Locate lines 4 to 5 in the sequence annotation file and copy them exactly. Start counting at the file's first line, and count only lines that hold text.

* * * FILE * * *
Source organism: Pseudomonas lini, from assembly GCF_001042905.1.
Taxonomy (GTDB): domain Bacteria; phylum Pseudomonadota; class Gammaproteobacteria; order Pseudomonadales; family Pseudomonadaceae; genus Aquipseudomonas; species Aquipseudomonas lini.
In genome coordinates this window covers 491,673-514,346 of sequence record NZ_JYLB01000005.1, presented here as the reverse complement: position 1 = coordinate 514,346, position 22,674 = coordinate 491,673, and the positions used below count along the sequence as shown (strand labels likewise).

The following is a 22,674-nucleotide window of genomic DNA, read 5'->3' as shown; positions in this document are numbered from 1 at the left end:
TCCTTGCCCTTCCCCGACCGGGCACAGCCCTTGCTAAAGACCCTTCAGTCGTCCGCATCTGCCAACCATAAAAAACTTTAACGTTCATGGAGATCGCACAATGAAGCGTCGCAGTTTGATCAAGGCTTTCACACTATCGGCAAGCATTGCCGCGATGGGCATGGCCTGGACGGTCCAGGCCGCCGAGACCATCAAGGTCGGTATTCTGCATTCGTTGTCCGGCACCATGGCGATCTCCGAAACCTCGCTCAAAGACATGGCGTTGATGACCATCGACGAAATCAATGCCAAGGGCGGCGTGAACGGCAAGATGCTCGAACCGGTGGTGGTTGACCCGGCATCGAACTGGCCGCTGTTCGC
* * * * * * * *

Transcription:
The following is a 22,674-nucleotide window of genomic DNA, read 5'->3' as shown; positions in this document are numbered from 1 at the left end:
TCCTTGCCCTTCCCCGACCGGGCACAGCCCTTGCTAAAGACCCTTCAGTCGTCCGCATCTGCCAACCATAAAAAACTTTAACGTTCATGGAGATCGCACAATGAAGCGTCGCAGTTTGATCAAGGCTTTCACACTATCGGCAAGCATTGCCGCGATGGGCATGGCCTGGACGGTCCAGGCCGCCGAGACCATCAAGGTCGGTATTCTGCATTCGTTGTCCGGCACCATGGCGATCTCCGAAACCTCGCTCAAAGACATGGCGTTGATGACCATCGACGAAATCAATGCCAAGGGCGGCGTGAACGGCAAGATGCTCGAACCGGTGGTGGTTGACCCGGCATCGAACTGGCCGCTGTTCGC